HealthDay News — According to a study published in BMJ Open Diabetes Research & Care, an increase in mean annual outdoor temperature is associated with increased age-adjusted incidence of diabetes in the United States and with increased worldwide prevalence of glucose intolerance.

Lisanne Blauw, from Leiden University Medical Center in the Netherlands, and colleagues examined the correlation between mean annual temperature and diabetes incidence during 1996 to 2009 for each US state. Results were pooled in a meta-analysis. 

They further examined the correlation between mean annual temperature and the prevalence of glucose intolerance on a global scale.

The researchers found that, on average, age-adjusted diabetes incidence increased 0.314 per 1000 per 1 degree Celsius increase in temperature.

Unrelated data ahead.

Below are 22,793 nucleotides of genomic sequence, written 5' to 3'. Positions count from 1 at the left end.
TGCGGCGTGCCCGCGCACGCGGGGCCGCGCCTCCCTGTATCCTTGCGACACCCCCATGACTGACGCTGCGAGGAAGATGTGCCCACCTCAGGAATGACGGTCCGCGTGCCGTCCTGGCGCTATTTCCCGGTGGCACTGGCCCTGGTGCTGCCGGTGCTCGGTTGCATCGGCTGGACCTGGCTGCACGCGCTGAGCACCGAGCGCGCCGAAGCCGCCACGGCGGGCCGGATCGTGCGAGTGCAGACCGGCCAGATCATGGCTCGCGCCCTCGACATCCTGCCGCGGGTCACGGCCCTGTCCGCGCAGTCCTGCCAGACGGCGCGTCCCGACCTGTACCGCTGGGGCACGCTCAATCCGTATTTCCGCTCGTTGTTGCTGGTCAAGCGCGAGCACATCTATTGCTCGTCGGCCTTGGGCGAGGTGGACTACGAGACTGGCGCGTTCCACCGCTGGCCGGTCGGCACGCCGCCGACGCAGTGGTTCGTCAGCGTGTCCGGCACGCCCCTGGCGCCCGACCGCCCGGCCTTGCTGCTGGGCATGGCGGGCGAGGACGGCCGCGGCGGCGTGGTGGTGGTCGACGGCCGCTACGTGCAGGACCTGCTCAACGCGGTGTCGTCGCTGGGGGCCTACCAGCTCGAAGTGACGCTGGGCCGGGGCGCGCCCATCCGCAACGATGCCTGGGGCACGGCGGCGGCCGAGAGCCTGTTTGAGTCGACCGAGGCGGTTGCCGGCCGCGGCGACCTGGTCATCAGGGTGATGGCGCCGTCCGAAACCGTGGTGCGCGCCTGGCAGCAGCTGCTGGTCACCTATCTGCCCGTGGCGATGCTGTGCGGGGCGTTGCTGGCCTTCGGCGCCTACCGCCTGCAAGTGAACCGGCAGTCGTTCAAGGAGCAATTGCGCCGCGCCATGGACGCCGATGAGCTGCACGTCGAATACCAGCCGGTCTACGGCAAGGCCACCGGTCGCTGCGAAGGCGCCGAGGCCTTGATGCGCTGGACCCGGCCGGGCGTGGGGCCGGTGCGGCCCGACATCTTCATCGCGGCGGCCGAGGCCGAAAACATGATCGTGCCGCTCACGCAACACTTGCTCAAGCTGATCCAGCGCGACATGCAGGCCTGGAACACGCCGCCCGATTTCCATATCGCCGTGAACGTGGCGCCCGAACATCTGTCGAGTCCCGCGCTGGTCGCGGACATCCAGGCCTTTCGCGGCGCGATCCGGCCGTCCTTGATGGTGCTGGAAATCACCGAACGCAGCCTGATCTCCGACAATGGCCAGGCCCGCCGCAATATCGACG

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For the same increase in temperature, the worldwide prevalence of glucose intolerance increased by 0.170%. After adjustment for obesity these correlations persisted.

“Our findings indicate that the diabetes incidence rate in the USA and prevalence of glucose intolerance worldwide increase with higher outdoor temperature,” the authors write.

Reference

Blauw LL, Aziz NA, Tannemaat MR, et al. “Diabetes Incidence and Glucose Intolerance Prevalence Increase with Higher Outdoor Temperature.” BMJ Open Diabetes Research and Care. 2017;5: e000317. doi: 10.1136/bmjdrc-2016-000317

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